September 22, 2013 12:11:21 AM
Jan Swoope - firstname.lastname@example.org
If ever there was a case of "build it and they will come," the Lowndes County Master Gardeners found it. What they built is a 4,000-square-foot butterfly garden at the Columbus Riverwalk. And, indeed, the winged insects have come, clad in brilliant coats of autumn amber, ultramarine and buttercup yellow. The pipevine swallowtails, eastern tigers and little skippers, the Gulf fritillaries and monarchs. Cloudless sulphurs, buckeyes, too.
As the seasons transition, they blanket the garden, doing a delicate dance from plant to plant -- "self-propelled flowers," R.L. Heinlein once dubbed them. The close observer this month will spot hundreds of caterpillars (larvae) and cocoons (pupa or chrysalis) -- less lovely, but vividly illustrating the pre-butterfly stages of life.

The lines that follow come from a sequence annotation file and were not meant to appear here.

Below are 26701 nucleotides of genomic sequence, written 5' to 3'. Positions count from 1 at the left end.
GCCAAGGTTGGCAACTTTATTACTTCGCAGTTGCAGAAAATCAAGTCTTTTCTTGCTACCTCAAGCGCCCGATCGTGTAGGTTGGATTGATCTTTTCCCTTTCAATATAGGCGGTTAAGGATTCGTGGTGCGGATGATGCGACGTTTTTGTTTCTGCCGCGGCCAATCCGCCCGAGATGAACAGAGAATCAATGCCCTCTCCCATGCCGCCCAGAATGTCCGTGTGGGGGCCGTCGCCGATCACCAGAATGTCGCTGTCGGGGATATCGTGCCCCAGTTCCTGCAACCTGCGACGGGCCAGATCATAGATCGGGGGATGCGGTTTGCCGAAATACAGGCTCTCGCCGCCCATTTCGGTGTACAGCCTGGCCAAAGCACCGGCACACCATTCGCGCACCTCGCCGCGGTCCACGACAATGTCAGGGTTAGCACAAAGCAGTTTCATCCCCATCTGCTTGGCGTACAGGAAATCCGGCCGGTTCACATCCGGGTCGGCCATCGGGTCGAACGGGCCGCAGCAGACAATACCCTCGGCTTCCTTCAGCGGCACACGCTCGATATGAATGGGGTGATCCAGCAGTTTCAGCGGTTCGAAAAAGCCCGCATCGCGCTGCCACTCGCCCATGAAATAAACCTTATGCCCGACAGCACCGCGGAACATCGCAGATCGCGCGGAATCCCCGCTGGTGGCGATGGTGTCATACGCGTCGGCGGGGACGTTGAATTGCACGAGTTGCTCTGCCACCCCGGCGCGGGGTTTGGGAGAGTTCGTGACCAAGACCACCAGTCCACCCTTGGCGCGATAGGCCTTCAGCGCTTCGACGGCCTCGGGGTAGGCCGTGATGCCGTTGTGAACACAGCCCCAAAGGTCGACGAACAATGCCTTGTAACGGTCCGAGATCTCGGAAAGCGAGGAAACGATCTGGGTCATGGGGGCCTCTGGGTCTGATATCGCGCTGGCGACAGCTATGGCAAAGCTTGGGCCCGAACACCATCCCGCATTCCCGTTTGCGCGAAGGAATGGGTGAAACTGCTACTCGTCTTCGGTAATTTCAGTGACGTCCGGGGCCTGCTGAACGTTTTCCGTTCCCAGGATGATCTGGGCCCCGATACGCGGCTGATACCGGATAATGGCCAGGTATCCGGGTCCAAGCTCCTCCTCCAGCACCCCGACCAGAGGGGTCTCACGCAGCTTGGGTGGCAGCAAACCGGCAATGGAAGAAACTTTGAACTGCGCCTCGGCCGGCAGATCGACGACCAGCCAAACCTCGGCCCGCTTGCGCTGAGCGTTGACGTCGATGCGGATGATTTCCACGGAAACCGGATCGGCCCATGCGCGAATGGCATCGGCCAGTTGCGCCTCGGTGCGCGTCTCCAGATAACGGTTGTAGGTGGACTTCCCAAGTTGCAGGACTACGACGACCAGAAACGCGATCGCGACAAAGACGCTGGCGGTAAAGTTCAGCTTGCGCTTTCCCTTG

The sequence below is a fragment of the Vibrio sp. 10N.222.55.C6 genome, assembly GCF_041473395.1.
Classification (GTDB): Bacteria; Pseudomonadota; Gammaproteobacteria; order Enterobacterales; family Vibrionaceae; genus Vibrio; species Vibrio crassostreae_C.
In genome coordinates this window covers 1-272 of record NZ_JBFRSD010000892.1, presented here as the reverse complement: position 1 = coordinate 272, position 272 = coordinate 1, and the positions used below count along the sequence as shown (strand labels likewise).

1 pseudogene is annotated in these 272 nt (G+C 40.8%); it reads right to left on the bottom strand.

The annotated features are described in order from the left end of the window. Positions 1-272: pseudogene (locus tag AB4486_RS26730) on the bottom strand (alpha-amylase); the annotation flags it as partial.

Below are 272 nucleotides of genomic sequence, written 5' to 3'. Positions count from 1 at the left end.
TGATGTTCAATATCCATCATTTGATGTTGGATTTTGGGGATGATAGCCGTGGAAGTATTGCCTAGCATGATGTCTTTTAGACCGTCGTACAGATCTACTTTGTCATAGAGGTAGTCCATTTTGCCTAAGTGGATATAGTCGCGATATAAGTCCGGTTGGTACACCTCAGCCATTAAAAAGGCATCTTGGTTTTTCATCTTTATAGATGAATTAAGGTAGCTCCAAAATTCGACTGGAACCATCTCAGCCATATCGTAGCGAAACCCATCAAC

"This was Lucy's vision," said Jeff Wilson, standing on the sloping hillside above the garden at the Moore's Creek Road turn-off at the west end of Columbus' Main Street. The Mississippi State Extension Service horticulturist leads the Master Gardeners group in their volunteer efforts to make the county more beautiful. He's talking of Lucy Harpole, a dedicated butterfly gardener.
The idea was on the drawing board for a while, but finally got underway in the spring of 2012.
"The first priority was to pick out a spot, one suited to butterflies, with lots of sunshine (butterflies like sunshine) and with wind barriers (butterflies don't like wind)," explained Harpole, who enlisted the advice of city beautification volunteer Tjajuan Boswell. Knowing what butterflies like has been the key to success. The Riverwalk location seemed ideal and enjoyed high visibility.
Wilson will joke that, as Harpole showed him the spot, he envisioned something like a 4-by-6-foot bed. Harpole had much bigger ideas.